A segmented rose shape, divided into eight segments rotationally (north, northeast, east, southeast, south, southwest, west, and northwest), and three segments vertically (below 8,000 feet, 8,000 - 9,500 feet, and above 9,500 feet)

This "danger rose" is the distillation of the forecast: at a glance, it gives you a danger rating for a slope at a given elevation and aspect. The danger rating (low, medium, considerable, high, extreme) comprises both the likelihood of triggering an avalanche, as well as the consequences of such an avalanche. For example, a danger rating of "considerable" might mean a low likelihood of a very large avalanche, a high likelihood of a small avalanche, or something in between - it depends on the specific problems in the forecast.

Note: most avalanche centers don't have the resources to make predictions in such detail. Usually you'll see just an elevation profile, without the segments by aspect.

If you'd like to learn more about what goes into forecasts, the UAC has a handy guide.

Now, terrain choice is arguably the most important way that you mitigate avalanche hazard. Terrain choice starts at home, when you're making a plan. It can take the form of asking the question: "given the forecast for today, what terrain is safe to ski?" It can also mean searching for a window of safe conditions to ski a specific objective.

Generally, my process takes the following shape:

  1. Read the avalanche forecast. What hazards are out there? What kind of terrain could be "in"? (Example: the forecast warns of solar exposure causing wet loose avalanches on west through south through east aspects. I would start looking for gladed terrain on north aspects, which would be sheltered from the sun.)
  2. Use a combination of sources - guides, topographic maps, local "beta" (first-hand reports) - to see what specific slopes I might be interested in approaching. (Example: I pan around a topo map on Gaia and find two north-facing gladed faces. One is lower elevation than the other, and a local report says that the lower one got rained on a while back, leaving a crust that avalanches can easily run on. I select the higher one.)
  3. Make a specific route plan. What path will I take when I'm skinning? Is there a known popular skin track already in, so I don't have to break trail? Note: you also have to worry about avalanche hazard on the way up! You don't want to be skinning across an avalanche-prone face or under a cornice.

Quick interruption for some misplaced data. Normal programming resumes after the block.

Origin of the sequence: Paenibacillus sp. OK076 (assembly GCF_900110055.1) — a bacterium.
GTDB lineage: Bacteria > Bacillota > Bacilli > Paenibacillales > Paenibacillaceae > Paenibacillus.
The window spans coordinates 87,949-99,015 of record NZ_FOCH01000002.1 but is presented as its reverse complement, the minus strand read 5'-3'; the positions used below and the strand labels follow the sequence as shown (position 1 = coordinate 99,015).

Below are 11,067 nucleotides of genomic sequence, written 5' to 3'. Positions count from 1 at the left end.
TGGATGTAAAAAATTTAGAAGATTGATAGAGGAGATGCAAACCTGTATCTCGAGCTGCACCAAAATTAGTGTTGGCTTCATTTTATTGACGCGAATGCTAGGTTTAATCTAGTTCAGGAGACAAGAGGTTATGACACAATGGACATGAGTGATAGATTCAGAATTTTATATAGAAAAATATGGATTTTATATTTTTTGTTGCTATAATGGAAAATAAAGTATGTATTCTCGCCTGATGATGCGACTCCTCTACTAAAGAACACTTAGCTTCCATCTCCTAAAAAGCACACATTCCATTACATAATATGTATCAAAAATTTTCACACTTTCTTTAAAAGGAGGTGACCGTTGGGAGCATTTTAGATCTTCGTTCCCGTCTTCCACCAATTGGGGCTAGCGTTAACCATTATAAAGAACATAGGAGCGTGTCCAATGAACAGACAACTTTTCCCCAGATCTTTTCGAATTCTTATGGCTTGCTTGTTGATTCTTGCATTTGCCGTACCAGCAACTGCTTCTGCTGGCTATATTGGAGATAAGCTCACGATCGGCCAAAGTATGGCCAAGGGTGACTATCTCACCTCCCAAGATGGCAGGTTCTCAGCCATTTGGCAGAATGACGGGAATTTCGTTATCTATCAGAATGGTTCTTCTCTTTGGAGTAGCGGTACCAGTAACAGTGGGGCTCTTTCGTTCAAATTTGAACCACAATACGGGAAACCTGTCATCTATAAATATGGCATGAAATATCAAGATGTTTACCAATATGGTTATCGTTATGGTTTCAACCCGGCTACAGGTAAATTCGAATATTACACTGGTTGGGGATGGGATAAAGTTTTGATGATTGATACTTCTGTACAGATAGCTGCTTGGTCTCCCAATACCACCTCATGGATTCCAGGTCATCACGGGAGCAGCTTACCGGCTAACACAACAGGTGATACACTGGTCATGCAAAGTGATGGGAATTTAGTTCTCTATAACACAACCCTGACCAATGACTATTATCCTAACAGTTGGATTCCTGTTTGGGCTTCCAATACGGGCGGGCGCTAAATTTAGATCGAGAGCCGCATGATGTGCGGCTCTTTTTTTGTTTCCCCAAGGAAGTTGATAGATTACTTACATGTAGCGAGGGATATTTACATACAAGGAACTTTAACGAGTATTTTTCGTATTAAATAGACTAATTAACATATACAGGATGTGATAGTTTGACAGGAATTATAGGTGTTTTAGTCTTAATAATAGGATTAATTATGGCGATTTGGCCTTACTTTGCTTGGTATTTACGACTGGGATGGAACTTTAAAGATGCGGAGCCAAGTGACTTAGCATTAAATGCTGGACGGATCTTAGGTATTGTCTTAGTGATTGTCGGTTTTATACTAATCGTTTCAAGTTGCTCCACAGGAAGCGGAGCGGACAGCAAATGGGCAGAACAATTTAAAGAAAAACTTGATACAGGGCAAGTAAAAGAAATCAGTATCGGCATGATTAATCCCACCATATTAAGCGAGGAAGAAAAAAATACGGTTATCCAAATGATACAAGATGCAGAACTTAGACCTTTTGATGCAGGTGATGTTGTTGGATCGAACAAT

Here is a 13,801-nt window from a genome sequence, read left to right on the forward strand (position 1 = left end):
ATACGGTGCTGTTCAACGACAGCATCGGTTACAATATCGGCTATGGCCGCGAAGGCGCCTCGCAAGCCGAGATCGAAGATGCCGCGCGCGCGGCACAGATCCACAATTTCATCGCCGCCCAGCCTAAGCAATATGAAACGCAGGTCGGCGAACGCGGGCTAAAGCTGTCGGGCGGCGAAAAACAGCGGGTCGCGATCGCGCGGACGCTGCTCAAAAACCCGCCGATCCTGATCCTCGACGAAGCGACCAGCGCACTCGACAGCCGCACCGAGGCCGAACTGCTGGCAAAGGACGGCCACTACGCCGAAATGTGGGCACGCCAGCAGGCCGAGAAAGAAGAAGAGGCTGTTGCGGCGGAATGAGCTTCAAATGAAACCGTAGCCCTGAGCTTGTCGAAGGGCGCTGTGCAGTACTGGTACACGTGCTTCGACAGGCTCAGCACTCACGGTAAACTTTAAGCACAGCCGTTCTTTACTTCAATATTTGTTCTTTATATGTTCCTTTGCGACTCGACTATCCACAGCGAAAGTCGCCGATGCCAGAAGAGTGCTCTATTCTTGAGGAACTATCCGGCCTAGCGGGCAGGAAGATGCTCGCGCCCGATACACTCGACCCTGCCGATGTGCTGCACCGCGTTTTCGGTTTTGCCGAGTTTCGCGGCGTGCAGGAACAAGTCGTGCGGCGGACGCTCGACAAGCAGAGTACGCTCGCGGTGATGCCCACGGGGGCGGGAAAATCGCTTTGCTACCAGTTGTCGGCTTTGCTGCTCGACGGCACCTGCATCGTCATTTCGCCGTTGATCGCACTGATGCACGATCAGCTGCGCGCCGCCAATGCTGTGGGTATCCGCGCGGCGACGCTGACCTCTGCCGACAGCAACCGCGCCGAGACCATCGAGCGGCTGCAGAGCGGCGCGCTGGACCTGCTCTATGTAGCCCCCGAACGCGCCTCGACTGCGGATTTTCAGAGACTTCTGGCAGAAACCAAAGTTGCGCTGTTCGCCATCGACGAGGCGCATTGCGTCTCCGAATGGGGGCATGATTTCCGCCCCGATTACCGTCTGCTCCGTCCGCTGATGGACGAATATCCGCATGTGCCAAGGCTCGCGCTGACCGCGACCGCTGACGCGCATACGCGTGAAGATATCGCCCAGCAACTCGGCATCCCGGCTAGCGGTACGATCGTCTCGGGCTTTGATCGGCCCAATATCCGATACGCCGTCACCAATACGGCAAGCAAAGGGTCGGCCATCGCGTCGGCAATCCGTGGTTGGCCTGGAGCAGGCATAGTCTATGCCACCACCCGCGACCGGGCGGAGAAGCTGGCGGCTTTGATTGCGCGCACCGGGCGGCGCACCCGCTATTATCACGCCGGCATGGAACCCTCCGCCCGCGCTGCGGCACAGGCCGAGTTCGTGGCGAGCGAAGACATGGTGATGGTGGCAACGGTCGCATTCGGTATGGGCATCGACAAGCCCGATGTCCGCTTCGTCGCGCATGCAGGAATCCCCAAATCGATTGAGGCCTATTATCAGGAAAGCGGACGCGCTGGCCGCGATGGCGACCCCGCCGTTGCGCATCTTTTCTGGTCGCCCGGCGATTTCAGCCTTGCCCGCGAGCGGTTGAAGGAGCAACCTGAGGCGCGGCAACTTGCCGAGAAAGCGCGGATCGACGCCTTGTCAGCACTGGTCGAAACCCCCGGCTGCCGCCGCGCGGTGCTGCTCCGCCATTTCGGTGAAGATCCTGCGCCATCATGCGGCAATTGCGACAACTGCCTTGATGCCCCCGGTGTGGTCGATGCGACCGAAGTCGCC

4. Continually evaluate when I'm out in the field. If I'm part way up my skin route but I notice there are much bigger cornices than I was expecting, I might have to take a different route that takes me out from under the hazard. If I get to the top of my line and notice cracks in the snowpack shooting out from my skis or "whumpfing" sounds (both red flags for avalanche danger), I might have to turn around and downclimb or ski a different pitch.

There's a lot more knowledge here. There are whole classes you can take! I personally have an AIARE 1 certification, and I'm going to get level 2 as soon as it seems safe given COVID.

But all the knowledge in the world can't control the uncontrollable. There's always a chance of triggering an avalanche, and you always need to be prepared for one. If you get buried, your only hope for survival is being quickly dug out by a partner. So you always need to travel with at least one partner when in avalanche terrain, and both (or all) of you need to know how to perform a rescue.

A successful rescue requires three key physical tools: a beacon (or transciever), a probe, and a shovel. Here's a video of me demonstrating how you use these tools in a rescue:

So what's the payoff for all this risk, knowledge, and specialized gear? The answer is easy: the best skiing of your life. The top-notch quality of terrain and snow that you regularly encounter in the backcountry simply does not exist inside the resort.

I plan to expand the scope of my blog to include trip reports in the coming months. I have a bit of footage from this season of skiing in the central Cascades (though I've unfortunately botched a decent amount of it), and my buddy and I are planning trips up some of the volcanoes here. Stay tuned! In the meantime, here's some glam footage of the last thing I did before the pandemic, which was ten days of deep powder in the Hokkaido interior, Japan. This was a guided group backcountry trip, with a couple resort days sprinkled in on high danger days.

This work is licensed under the CC BY-NC-ND 4.0 license.